Interview: Brother

By on Thursday, 5th May 2011 at 2:00 pm
 

As of late, Brother have been recognised for soaring up the musical ladder directly into the big-time. With an arsenal of gigs lined up ahead of them, front man Lee Newell found the time to chat to TGTF. Having recently supported the Streets at London’s prestigious Brixton Academy, Lee thinks back to the reactions of the first ever Brother gig: “The first Brother show was a blur, we drank far too much and so we played awfully. We made a pact the next day to not get smashed before we play anymore. We leave the caning until after now. Well, we try at least.”

With several festivals welcoming the band this year, such as Rockness, Hop Farm, and Japan’s Summer Sonic, Brother will be sharing stages with some of the most prominent bands in today’s musical world. However, this feat is evidently well-deserved, as Lee comments, “I’ve always believed that we’d do it. It’s not rocket science. All you have to do is write some brilliant songs and you will be treated like a good band. I feel lucky of course I do, but it’s all relative. Like, if I look at my life now compared to a year ago I feel like I’ve been granted every wish I could have ever hoped for – getting signed, TV, magazines, radio etc. On the other hand, looking forward to the next year, we want a number 1 album, and we want to sell out big venues (among other things). You have to work your bollocks off to do that. Every day is a new challenge. We won’t stop until we get there.”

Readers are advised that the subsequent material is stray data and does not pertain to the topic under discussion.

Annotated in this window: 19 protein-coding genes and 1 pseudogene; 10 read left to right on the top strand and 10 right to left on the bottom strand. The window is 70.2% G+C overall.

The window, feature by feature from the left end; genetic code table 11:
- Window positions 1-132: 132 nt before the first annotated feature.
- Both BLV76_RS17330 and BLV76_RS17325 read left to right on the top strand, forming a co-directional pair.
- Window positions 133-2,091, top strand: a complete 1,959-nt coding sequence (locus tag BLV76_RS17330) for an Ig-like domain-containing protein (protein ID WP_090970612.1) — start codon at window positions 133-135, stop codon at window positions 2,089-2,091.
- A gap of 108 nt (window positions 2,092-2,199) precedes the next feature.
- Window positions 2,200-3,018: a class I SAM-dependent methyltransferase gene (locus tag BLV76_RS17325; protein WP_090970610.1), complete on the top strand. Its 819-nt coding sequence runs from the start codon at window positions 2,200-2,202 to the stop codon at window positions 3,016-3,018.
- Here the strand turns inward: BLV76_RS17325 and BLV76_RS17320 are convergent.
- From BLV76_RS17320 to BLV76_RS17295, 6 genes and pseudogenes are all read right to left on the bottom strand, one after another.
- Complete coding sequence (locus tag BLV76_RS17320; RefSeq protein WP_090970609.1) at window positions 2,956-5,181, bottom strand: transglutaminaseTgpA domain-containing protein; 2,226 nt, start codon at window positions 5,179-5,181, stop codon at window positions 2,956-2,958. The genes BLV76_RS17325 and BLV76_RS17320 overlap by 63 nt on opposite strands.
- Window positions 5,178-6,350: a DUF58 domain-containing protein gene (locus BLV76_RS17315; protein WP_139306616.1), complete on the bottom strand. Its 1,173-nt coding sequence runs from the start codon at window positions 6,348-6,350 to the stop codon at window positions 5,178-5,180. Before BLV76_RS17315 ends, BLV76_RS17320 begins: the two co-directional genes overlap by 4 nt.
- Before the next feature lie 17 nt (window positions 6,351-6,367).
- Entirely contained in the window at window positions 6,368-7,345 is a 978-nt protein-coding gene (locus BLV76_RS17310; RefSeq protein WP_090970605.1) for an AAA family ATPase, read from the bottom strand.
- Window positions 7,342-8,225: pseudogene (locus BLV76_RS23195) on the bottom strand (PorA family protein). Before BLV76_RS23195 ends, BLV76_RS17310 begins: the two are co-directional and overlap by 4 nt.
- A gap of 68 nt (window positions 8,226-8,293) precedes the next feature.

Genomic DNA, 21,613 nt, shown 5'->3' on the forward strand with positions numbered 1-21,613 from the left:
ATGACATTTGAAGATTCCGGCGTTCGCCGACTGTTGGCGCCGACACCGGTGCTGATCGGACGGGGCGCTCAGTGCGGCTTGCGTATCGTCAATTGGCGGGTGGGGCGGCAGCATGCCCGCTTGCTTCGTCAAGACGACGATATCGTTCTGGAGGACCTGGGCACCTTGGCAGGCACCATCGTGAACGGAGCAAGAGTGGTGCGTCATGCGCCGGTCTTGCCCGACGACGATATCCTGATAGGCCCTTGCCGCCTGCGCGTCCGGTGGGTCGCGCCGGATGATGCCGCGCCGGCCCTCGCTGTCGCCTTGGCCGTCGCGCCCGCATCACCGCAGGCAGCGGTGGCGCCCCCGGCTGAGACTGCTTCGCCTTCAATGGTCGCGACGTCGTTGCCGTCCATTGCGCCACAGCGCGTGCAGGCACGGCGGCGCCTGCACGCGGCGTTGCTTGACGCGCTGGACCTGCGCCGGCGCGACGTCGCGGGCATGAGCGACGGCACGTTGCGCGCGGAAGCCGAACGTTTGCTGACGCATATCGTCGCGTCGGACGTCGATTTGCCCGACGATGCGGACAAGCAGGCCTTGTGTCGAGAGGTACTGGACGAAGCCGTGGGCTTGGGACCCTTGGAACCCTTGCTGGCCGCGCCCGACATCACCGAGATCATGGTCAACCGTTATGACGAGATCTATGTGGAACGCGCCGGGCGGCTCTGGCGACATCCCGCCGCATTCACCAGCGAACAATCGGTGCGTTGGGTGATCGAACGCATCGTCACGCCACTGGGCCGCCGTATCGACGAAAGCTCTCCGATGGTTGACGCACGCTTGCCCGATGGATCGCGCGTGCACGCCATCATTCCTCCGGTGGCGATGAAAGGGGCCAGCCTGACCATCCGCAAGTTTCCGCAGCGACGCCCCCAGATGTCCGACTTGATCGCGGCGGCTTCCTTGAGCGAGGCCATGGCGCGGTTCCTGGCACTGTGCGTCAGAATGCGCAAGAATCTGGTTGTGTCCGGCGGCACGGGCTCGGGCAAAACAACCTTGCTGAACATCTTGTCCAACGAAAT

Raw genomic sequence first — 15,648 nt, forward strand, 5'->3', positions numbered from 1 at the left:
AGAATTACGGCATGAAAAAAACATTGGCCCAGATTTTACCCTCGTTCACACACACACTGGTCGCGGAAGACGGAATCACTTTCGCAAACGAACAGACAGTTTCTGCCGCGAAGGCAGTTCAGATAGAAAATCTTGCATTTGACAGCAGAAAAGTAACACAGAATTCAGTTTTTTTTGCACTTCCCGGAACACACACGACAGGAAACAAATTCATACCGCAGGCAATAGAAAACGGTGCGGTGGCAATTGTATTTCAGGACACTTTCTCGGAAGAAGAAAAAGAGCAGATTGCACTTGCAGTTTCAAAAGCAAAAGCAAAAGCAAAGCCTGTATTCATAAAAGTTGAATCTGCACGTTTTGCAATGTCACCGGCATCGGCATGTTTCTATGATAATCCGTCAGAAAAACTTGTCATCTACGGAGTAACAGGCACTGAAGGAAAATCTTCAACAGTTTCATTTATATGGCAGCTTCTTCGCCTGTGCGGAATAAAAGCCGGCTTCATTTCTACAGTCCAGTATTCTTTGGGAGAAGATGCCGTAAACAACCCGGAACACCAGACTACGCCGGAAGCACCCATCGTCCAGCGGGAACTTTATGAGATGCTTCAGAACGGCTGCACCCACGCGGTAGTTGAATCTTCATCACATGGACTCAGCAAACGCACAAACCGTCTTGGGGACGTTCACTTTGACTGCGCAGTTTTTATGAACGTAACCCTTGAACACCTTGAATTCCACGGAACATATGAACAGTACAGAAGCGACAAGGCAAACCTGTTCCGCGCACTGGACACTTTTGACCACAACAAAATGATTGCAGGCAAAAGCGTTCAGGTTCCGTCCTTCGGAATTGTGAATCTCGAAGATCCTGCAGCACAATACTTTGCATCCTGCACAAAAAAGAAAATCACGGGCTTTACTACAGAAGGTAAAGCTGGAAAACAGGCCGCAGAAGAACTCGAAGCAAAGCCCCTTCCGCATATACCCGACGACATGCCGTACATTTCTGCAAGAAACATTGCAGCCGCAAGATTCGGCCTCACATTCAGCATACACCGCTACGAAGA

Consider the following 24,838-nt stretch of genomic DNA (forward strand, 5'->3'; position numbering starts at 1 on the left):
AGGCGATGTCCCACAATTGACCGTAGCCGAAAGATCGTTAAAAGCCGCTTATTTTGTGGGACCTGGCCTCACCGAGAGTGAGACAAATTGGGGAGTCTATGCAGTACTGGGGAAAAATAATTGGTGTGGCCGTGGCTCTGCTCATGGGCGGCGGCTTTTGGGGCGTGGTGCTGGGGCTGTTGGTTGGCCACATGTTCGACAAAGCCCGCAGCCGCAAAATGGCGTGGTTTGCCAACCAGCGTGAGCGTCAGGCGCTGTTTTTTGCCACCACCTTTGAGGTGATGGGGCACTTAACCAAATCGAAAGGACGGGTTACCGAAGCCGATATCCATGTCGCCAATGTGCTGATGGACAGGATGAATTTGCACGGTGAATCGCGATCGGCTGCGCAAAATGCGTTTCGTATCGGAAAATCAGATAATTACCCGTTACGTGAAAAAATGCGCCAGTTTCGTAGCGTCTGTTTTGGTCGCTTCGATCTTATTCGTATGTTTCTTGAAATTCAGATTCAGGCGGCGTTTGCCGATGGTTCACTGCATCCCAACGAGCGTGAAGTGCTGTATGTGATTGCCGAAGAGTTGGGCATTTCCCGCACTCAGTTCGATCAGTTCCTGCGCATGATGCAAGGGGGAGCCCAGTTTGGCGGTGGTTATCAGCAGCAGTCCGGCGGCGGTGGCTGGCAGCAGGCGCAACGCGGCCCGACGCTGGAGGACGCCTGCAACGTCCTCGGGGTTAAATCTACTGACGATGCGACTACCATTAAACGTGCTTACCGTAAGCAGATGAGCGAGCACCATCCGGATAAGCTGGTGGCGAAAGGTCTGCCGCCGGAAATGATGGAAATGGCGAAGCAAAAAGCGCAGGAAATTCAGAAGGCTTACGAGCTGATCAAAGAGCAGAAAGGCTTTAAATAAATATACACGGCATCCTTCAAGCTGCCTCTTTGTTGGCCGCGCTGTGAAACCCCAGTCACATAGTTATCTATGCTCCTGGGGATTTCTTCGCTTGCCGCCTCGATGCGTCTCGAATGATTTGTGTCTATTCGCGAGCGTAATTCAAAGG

It isn’t news to any contemporary music fan that Brother have received large criticism as being a Britpop revival band, or an Oasis-duplicate. However, Lee firmly states that the band’s defined genre, ‘gritpop,’ is a domestic creation. “Gritpop was something we came up with ourselves. It was an answer to all the critics and journos hailing us a Britpop revivalist band. We most certainly are not revivalists of anything at all. We figured that if we were going to be pigeon-holed into a genre, then we may as well do it by our rules. Gritpop it is.” Despite the slanders of bring no more than ‘Liam Gallagher wannabes,’ Brother have stood strong and have reacted imperviously against these allegations. “Oasis have not been massive influences by any stretch of the imagination. They’ve written some of the best songs of the last 20 years, but sonically we are very dissimilar. I think the thing we have in common with them the most is the fact that I occasionally wear circular glasses.”

In a short space of time, the band’s name has erupted into the British music scene. But through all the adventures Brother have had so far, we asked whether there has been a particular moment which stood out for the worse. “I’ve not even had the chance to really sit down and think about what has happened really. We speak our mind, and that is a big part of our band. So of course you get the backlash. That can hurt occasionally. Other than that it’s a fucking roller coaster. The point of this band was to a) give us a vehicle to get out of Slough and b) get guitar music back on the radio. We’ve done both already, but now we have to make it a permanent fixture. There will be plenty of ups and comedowns but we’re ready for it.”

[youtube]http://www.youtube.com/watch?v=YAUeW6y6aHg[/youtube]

Brother release their next single, ‘Still Here’, on the 8th of May on Geffen Records. The band will be touring in May as well.

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There Goes The Fear is where we tell you about the latest music, gigs, and tours we love and think you should too.

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